Neoplasms identified as steroid cell tumors but lacking the specific characteristics of stromal luteomas or Leydig cell tumors are collectively classified as steroid cell tumors not otherwise specified. These generally solid yellow tumors are larger than other steroid cell tumors, with a higher frequency of bilaterality. Clinical signs and/or symptoms of androgen excess ranging from heterosexual precocity in prepubertal girls to amenorrhea, hirsutism, and virilization during the reproductive and postmenopausal ages prompt the majority of patients to seek medical advice.



  • Germ cell tumors account for 2% to 3% of all ovarian cancers and usually occur in girls or young women.
  • Most patients present with stage I disease.
  • hCG and AFP are useful tumor markers for some subsets of germ cell tumors.

Abdominal pain associated with a palpable pelvic–abdominal mass is present in approximately 85% of patients with germ cell tumors. Approximately 10% of patients present with acute abdominal pain, usually caused by rupture, hemorrhage, or ovarian torsion. This finding is somewhat more common in patients with endodermal sinus tumor or mixed germ cell tumors. Less common signs and symptoms include abdominal distention (35%), fever (10%), and vaginal bleeding (10%). A few patients exhibit isosexual precocity, presumably due to hCG production by tumor cells.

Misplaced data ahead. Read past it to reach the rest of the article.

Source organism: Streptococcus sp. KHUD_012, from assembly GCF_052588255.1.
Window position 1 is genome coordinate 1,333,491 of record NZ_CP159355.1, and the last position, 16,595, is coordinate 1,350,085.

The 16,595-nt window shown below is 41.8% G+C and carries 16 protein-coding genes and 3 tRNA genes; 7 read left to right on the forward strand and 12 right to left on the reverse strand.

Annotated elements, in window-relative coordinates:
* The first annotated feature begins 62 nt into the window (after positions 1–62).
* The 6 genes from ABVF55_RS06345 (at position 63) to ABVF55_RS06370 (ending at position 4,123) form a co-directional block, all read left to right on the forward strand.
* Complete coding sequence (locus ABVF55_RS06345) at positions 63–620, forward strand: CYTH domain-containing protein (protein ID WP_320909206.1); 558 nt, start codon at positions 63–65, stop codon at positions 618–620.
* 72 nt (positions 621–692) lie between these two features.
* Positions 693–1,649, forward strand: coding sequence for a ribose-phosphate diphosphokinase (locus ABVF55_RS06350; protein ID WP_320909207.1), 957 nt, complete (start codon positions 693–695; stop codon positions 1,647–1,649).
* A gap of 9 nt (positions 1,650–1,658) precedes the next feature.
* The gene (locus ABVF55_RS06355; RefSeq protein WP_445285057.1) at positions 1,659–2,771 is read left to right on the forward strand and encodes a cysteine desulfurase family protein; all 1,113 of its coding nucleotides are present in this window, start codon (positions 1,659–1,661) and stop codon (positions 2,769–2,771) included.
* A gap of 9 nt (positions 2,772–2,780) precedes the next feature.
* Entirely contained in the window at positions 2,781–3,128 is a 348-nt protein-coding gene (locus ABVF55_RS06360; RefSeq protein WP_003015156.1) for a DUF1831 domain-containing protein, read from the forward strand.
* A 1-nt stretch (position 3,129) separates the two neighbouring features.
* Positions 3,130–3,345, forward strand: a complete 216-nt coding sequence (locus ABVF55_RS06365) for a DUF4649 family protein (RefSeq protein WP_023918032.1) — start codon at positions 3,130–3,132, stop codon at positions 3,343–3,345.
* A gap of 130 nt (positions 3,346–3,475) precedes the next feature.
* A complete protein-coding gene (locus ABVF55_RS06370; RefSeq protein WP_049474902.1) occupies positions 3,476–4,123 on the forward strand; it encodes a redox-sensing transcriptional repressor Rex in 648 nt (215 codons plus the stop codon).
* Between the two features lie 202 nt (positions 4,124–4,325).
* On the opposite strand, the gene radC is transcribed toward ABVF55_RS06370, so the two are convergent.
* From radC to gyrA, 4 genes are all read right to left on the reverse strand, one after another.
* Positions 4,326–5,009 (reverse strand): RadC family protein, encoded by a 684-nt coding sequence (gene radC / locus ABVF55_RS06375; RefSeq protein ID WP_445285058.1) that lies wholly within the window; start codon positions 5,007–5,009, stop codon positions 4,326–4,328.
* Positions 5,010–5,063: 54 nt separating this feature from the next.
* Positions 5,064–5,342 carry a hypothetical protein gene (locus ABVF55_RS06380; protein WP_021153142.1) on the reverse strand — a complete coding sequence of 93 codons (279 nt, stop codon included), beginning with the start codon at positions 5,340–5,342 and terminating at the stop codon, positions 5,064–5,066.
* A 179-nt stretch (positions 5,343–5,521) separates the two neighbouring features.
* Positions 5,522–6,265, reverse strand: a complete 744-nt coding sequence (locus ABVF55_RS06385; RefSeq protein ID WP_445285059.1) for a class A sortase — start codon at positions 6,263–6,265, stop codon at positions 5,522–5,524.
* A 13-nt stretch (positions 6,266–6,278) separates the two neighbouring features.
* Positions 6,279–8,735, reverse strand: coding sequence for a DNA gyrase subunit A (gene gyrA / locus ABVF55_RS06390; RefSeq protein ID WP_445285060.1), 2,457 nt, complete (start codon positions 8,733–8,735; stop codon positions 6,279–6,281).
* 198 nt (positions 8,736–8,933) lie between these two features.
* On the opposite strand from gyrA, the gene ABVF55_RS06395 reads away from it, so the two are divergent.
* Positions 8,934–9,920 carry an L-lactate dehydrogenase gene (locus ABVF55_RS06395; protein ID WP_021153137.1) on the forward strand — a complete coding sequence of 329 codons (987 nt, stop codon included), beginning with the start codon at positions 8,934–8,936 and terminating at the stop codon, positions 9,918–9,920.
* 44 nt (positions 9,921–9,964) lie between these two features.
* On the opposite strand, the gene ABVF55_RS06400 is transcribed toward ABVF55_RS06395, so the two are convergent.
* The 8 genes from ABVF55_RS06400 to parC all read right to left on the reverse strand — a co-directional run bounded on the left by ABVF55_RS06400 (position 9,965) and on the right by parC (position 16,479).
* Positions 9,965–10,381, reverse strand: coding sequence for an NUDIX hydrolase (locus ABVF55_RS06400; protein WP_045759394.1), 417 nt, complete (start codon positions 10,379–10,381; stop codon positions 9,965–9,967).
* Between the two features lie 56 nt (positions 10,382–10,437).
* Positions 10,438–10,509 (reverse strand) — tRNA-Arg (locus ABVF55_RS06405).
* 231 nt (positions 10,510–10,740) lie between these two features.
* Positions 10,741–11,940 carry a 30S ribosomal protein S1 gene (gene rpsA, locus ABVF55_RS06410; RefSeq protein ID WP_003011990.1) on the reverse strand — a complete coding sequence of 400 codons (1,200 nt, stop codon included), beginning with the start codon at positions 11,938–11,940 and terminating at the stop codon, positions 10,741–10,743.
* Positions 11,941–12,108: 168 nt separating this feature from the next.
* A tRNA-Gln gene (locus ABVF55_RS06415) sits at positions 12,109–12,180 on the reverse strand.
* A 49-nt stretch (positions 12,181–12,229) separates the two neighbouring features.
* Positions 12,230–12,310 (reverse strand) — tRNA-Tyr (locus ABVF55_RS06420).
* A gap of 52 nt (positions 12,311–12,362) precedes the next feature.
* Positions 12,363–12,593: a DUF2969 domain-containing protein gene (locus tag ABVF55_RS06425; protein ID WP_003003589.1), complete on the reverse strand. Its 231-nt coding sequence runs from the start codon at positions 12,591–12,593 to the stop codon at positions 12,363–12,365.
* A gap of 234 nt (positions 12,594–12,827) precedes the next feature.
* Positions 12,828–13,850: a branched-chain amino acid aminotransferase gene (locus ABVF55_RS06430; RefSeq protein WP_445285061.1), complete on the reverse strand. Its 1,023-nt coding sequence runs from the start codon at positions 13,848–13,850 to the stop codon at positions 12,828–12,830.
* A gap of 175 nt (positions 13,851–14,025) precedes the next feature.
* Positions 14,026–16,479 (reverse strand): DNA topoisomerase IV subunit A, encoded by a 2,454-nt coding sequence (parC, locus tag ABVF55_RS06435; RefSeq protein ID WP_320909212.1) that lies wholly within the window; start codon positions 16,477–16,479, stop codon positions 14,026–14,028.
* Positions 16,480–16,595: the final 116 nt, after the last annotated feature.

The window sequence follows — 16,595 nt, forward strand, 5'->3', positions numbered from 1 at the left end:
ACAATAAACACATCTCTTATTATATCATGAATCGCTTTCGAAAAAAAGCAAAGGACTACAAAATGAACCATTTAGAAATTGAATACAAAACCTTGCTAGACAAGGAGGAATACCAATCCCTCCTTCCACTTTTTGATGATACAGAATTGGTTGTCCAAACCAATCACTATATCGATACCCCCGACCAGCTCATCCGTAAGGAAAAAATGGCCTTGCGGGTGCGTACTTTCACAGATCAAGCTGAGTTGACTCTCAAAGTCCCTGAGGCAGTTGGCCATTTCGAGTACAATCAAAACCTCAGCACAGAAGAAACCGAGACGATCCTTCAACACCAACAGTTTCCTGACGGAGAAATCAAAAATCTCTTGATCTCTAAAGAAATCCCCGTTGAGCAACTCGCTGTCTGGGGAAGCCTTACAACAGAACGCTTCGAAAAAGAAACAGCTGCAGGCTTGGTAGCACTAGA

Many germ cell tumors possess the unique property of producing biologic markers that are detectable in serum. The development of specific and sensitive radioimmunoassay techniques to measure hCG and AFP led to dramatic improvement in patient monitoring. Serial measurements of serum markers aid the diagnosis and, more importantly, are useful for monitoring response to treatment and detection of subclinical recurrences. Table 11.1 illustrates typical findings in the sera of patients with various tumor histologic types. Endodermal sinus tumor and choriocarcinoma are prototypes for AFP and hCG production, respectively. Embryonal carcinoma can secrete both hCG and AFP, but most commonly produces hCG. Mixed tumors may produce either, both, or none of the markers, depending on the type and quantity of elements present. Dysgerminoma is commonly devoid of hormonal production, although a small percentage of tumors produce low levels of hCG. The presence of an elevated level of AFP or high level of hCG (>100 U/mL) denotes the presence of tumor elements other than dysgerminoma. Therapy should be adjusted accordingly. Although ITs are associated with negative markers, a few tumors can produce AFP. A third tumor marker is lactic dehydrogenase, which is frequently elevated in patients with dysgerminoma or other germ cell tumors. Unfortunately, it is less specific than hCG or AFP, which limits its usefulness. CA-125 can also be nonspecifically elevated in patients with ovarian germ cell tumors.

Table 11.1 Serum Tumor Markers in Malignant Germ Cell Tumors of the Ovary



Jun 4, 2016 | Posted by in GYNECOLOGY | Comments Off on Nonepithelial Ovarian Cancer